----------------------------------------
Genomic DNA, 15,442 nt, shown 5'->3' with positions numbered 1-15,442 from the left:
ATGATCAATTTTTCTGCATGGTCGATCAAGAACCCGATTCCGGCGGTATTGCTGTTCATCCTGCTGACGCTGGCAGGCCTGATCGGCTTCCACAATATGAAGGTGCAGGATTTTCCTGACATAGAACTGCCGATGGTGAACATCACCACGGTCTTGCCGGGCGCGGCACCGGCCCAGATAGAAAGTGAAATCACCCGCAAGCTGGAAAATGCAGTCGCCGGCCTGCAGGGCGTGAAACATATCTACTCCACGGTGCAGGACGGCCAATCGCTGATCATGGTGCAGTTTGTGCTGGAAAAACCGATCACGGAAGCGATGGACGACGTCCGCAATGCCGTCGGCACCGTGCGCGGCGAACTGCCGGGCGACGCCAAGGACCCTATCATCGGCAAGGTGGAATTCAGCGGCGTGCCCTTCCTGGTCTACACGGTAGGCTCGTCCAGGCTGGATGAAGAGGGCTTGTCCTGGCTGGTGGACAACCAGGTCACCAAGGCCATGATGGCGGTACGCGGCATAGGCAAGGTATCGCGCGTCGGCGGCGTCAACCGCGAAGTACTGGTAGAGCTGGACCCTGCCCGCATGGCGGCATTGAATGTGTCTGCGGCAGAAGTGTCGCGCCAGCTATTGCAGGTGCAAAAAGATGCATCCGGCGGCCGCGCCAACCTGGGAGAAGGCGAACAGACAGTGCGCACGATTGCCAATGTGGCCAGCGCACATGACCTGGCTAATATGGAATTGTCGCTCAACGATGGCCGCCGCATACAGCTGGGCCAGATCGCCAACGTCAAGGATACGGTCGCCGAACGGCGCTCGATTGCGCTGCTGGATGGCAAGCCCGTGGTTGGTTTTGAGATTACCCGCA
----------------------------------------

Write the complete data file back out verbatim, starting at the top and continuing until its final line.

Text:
Genomic DNA, 15,442 nt, shown 5'->3' with positions numbered 1-15,442 from the left:
ATGATCAATTTTTCTGCATGGTCGATCAAGAACCCGATTCCGGCGGTATTGCTGTTCATCCTGCTGACGCTGGCAGGCCTGATCGGCTTCCACAATATGAAGGTGCAGGATTTTCCTGACATAGAACTGCCGATGGTGAACATCACCACGGTCTTGCCGGGCGCGGCACCGGCCCAGATAGAAAGTGAAATCACCCGCAAGCTGGAAAATGCAGTCGCCGGCCTGCAGGGCGTGAAACATATCTACTCCACGGTGCAGGACGGCCAATCGCTGATCATGGTGCAGTTTGTGCTGGAAAAACCGATCACGGAAGCGATGGACGACGTCCGCAATGCCGTCGGCACCGTGCGCGGCGAACTGCCGGGCGACGCCAAGGACCCTATCATCGGCAAGGTGGAATTCAGCGGCGTGCCCTTCCTGGTCTACACGGTAGGCTCGTCCAGGCTGGATGAAGAGGGCTTGTCCTGGCTGGTGGACAACCAGGTCACCAAGGCCATGATGGCGGTACGCGGCATAGGCAAGGTATCGCGCGTCGGCGGCGTCAACCGCGAAGTACTGGTAGAGCTGGACCCTGCCCGCATGGCGGCATTGAATGTGTCTGCGGCAGAAGTGTCGCGCCAGCTATTGCAGGTGCAAAAAGATGCATCCGGCGGCCGCGCCAACCTGGGAGAAGGCGAACAGACAGTGCGCACGATTGCCAATGTGGCCAGCGCACATGACCTGGCTAATATGGAATTGTCGCTCAACGATGGCCGCCGCATACAGCTGGGCCAGATCGCCAACGTCAAGGATACGGTCGCCGAACGGCGCTCGATTGCGCTGCTGGATGGCAAGCCCGTGGTTGGTTTTGAGATTACCCGCA